Finally, we come to Britta and “Subway,” who’s a guy named Rick who gave up his personhood in order to be a “corpo-humanoid,” a person who becomes the embodiment of a corporation, to represent that corporation’s interests in the public sphere. (In this case, Subway needs a student on campus to be Subway because all businesses on Greendale must be at least 51 percent owned by someone at Greendale. Also, if you read the bylaws, all students are in the Army reserves. Let’s say a prayer for peace.) The Britta and Subway storyline hit all of my favorite buttons: Britta acting ridiculous; Pierce doing weird, grossout gags; Shirley trying to keep things from getting too crazy; George Orwell parodies. I liked the way the show foregrounded that it was going to be making fun of 1984 here, so that once it started to do so, it was easier to roll with how ridiculous it all was. I also liked how this tied back into the central ideas of compromise vs. integrity. The world really is run by the unremarkable, and if you try to stick to something pure, you’re inevitably going to piss people off. Is the show tainting itself by welcoming the Subway money? I’d say no, if it can keep making Subway this funny, but, then, have you heard about the many healthy and delicious options available at your neighborhood Subway? Eat fresh!
This idea of compromise and when it’s necessary has always informed the show, but perhaps never so blatantly as it does in this episode. You can subsume your own desires and wishes for a while if you want to get along in your friendships and relationships, but eventually, you’re going to want to be the Inspector for a while, while your friend takes the backseat. Good relationships are built on people who are able to trade off those roles, finding space for each other to take the wheel for a certain period of time. It’s possible to be happy and to take the supporting role, but you have to be willing to do so in the first place. The characters on Community—and the show itself—aren’t always willing to compromise (unless their corpo-humanoid of choice has dreamy eyes), but eventually, something’s going to give. Maybe somebody you hung out with a few times freshman year hates you because you forgot all about him, or maybe your best friend wants to do something different for a while. What it all comes down to is if you can be a big enough person to step aside, or if you need to fight back against an assault on your ideas (and, by extension, yourself). And if you could mix all of that in with a healthy dose of Chevy Chase chugging ink pens, that would be great.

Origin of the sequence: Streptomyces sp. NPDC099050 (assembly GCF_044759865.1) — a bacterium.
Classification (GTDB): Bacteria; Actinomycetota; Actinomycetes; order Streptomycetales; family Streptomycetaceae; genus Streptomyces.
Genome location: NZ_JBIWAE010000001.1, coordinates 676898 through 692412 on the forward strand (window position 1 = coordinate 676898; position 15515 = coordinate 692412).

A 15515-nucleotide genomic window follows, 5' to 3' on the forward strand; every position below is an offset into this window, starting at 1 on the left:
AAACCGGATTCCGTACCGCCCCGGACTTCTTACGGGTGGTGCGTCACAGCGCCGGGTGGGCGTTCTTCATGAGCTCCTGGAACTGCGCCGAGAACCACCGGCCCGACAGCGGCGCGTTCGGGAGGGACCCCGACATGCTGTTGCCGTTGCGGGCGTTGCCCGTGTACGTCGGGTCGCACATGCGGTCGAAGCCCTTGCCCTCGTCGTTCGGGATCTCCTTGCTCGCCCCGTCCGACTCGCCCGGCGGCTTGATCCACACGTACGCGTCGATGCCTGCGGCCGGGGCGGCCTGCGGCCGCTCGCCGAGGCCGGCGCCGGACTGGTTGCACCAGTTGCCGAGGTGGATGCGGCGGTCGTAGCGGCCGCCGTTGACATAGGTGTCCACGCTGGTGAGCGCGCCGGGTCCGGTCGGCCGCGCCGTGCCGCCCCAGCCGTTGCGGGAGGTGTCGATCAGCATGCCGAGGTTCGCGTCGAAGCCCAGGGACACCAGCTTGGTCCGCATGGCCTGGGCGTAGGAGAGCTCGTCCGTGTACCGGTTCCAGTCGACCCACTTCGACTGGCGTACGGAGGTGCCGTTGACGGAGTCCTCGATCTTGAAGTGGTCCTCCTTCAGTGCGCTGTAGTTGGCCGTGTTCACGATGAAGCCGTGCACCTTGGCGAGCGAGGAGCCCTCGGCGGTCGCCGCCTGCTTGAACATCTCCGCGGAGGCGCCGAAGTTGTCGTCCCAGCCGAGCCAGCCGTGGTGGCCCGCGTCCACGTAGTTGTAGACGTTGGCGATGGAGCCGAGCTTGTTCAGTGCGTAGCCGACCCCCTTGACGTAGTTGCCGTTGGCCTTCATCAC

- Garrett is one of my favorite recurring players, so it was nice to see him get such a showcase here: “We saved him!” “Did we?”
- Then again, no matter how willing you are to compromise in the moment, some of us are just always going to be dicks, as we see when Jeff has already forgotten who Kim is by episode’s end. (Another nice touch: Jeff backing away from the pillow fight that breaks out, texting all the while.)
- I feel like the show has been utilizing the ensemble very well this season, even in the episodes that don’t quite work. Everybody’s getting some good jokes in most episodes.
- Pierce’s tools of the spy trade: “Microphones in lipstick! Lipstick in microphones!”
- Another Pierce line I liked: “Whorewomanship. I forgot it was the ‘90s.”
- I’m sort of surprised you can say “dick” on TV now. It must have happened so gradually I didn’t notice, but I remember several episodes of series even 10 years ago where the word “dick” had obviously and hastily been replaced via ADR.
- I really want Leonard’s pajamas.
- The Dean was on Google, searching for the longest lengths of things. He was probably just searching for the world’s longest sandwich.
- Laybourne—who has a beard and ponytail, because he’s going through some stuff right now—plays trumpet in a band called “Kelvin And The Zeroes.” Awesome.
- I don’t have a screener for the super-amazing part two of this episode, which I’m sure will explode all of our brains. Expect next week’s review to be late, and consider this grade provisional.